It’s unlikely to be the case. They actually have a thriving industry over there. What killed AFTRS’s own flagship program was how disproportionate it was with the negligible growth rate of the Australian Film Industry.

Leave a comment

Filed under Cinema, Film, Movies

Come And See

Been A Long Time

Back in the day, one of the most traumatic films you could watch about the experience of World War II was ‘Come And See’ directed by Elim Klimov. This wasn’t just any movie about the war, this was a film so graphic in its portrayal of the Einsatzgruppen – the SS paramilitary death squads – and their hideous modus operandi during their campaign in Byelorussia.

The first time I even heard about this film was in the late 1980s when a friend of the family told me about with much excitement. He described to me the climactic montage, which hardly made any sense because I don’t think he understood what he was trying to describe, but it sounded really good. Later on, when i finally saw it, I understood it as well as the shear intellectual excitement of the family friend who just had to tell me all about it.

The film has a way of staying with you forever and for a long time I’ve wanted to get hold of this film on DVD so I can just watch it again and digest it; see if it matches up to the way I remember it.

What’s Good About It

My old film school Screen Analysis teacher used to like talking about misc en scene and sense of place. Well, this film is dripping with a sense of what Byelorussia is like and the sorts of life they had in the 1940s as the Germans came in. As a Soviet era film, the film works through some interesting technical moves as well as a dialectical montage towards the end.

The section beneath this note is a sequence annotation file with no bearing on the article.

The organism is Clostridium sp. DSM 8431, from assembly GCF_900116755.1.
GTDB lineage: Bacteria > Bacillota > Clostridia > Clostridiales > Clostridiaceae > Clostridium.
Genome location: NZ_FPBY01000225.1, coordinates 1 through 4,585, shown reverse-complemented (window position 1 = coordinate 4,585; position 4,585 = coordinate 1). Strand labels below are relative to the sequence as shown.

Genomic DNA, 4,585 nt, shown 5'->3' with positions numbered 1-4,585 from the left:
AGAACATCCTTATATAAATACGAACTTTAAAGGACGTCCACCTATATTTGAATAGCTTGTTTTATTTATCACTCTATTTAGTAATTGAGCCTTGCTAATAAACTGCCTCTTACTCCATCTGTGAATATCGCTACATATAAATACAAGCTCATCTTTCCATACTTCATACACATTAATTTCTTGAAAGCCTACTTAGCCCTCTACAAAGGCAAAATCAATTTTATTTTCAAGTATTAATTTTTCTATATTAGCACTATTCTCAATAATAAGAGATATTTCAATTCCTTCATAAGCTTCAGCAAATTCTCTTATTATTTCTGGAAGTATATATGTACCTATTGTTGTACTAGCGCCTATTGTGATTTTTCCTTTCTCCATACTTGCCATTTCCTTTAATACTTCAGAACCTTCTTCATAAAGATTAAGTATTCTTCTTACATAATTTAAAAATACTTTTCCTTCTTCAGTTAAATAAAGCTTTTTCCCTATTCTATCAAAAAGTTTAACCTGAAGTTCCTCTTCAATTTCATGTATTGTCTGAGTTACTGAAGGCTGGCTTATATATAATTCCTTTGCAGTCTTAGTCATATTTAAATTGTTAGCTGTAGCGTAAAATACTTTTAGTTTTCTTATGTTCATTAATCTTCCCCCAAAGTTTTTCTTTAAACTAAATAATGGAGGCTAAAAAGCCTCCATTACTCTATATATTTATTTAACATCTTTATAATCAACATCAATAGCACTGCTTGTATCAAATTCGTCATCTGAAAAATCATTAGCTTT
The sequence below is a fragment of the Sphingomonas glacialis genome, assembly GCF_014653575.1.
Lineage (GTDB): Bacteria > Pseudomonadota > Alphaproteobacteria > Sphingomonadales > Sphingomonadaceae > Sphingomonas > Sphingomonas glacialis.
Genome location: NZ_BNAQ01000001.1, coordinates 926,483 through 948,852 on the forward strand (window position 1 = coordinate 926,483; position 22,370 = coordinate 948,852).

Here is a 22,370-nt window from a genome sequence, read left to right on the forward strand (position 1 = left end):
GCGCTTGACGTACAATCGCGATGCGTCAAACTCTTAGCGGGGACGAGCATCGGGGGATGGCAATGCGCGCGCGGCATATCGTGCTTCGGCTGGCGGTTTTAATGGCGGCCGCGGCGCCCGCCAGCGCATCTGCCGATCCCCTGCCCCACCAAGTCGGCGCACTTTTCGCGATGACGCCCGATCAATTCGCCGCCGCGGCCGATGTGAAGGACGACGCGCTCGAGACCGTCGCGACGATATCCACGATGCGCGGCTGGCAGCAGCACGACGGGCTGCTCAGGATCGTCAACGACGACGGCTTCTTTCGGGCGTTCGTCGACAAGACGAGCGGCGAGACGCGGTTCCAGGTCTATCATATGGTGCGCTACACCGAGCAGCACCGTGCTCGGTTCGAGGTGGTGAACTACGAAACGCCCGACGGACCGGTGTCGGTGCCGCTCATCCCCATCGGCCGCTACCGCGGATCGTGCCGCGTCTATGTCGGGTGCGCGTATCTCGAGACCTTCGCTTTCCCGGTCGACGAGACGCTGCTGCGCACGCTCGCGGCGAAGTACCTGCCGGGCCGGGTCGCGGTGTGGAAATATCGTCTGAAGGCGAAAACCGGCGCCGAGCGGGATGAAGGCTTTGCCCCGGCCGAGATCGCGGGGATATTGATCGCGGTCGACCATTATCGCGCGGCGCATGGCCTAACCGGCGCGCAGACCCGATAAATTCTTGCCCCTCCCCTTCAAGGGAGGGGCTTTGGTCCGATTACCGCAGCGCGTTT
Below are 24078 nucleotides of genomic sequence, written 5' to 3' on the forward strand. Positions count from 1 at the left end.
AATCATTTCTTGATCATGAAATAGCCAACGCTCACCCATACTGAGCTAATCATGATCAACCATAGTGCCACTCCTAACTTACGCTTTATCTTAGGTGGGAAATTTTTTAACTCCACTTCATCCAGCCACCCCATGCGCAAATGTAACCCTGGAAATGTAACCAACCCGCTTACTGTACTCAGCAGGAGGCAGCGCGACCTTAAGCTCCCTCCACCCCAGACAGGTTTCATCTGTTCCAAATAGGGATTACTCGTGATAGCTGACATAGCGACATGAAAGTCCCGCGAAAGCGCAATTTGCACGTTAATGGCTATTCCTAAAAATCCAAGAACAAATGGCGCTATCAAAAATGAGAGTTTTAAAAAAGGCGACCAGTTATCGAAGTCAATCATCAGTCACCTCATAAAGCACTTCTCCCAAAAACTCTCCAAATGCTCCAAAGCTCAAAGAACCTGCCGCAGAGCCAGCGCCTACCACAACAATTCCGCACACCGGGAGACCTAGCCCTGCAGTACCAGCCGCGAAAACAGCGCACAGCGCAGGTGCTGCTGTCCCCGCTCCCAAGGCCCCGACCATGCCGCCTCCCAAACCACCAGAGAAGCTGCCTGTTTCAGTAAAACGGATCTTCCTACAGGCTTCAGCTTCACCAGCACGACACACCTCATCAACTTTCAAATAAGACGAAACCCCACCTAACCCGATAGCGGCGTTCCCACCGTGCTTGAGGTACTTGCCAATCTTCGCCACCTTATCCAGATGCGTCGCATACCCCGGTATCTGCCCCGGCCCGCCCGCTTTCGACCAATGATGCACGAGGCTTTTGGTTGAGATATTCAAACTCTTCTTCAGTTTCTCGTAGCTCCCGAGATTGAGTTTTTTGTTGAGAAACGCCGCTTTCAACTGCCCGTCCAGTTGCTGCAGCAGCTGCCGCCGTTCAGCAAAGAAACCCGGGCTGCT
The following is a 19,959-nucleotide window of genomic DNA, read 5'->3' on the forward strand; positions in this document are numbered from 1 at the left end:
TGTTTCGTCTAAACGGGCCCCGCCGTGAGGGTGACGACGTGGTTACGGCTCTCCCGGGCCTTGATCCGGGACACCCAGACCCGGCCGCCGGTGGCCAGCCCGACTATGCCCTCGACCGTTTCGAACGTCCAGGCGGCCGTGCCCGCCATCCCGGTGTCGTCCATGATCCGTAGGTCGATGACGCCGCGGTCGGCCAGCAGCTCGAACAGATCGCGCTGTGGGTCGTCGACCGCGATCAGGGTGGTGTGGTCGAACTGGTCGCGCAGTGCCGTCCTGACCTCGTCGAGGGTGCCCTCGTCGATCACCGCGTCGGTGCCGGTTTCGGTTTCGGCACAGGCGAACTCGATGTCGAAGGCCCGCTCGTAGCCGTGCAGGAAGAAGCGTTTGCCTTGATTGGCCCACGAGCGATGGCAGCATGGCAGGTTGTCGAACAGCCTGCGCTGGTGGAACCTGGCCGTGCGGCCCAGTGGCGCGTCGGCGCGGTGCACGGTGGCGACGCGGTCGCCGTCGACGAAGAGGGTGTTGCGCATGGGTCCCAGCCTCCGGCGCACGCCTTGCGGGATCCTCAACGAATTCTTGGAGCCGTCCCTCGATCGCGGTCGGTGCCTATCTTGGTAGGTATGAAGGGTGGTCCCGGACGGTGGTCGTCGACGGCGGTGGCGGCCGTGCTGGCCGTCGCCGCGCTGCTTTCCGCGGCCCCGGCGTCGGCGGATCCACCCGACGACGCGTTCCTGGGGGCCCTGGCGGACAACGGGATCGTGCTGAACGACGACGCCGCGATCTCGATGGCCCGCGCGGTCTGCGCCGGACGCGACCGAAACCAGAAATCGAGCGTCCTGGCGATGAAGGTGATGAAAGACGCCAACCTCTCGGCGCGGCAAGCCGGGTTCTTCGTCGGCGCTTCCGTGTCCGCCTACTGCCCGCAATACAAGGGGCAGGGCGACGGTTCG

There is plenty of good old social realism to go around as we survey the Byelorussian village and roll around in the mud and laves, dance in the rain, as well as wade through the bog with the main character. The film conveys a fantastic tactile quality with the images on the screen, which later on turn to freak you out. It’s got good directing and cinematography and you’re never at a loss to understand the situation.

In one sense, the film remains a high watermark of films made under the auspices of the old Soviet regime even while Klimov may have struggled greatly in convincing the Soviet powers-that-be to let him make the film. It’s an immensely ideological work as well as a very prosaically – almost pedantic – film that sets out to show what the Einsatzgruppen operation would have looked like. Put it this way, it’s nothing like an American movie. This thing was not made to entertain you. It was meant to seer into your very consciousness the frightening terror and horror of the war on the Eastern Front.

What’s Bad About It

It’s been a long time since I’ve seen this film and I’ve possibly had too much time to digest the film. Watching it on DVD for the second time in my life had nowhere near the impact as seeing it the first time. Oddly enough there were whole sequences in the film that I’d forgotten about towards the beginning that are really tedious scenes to set up the central action of a boy going to war.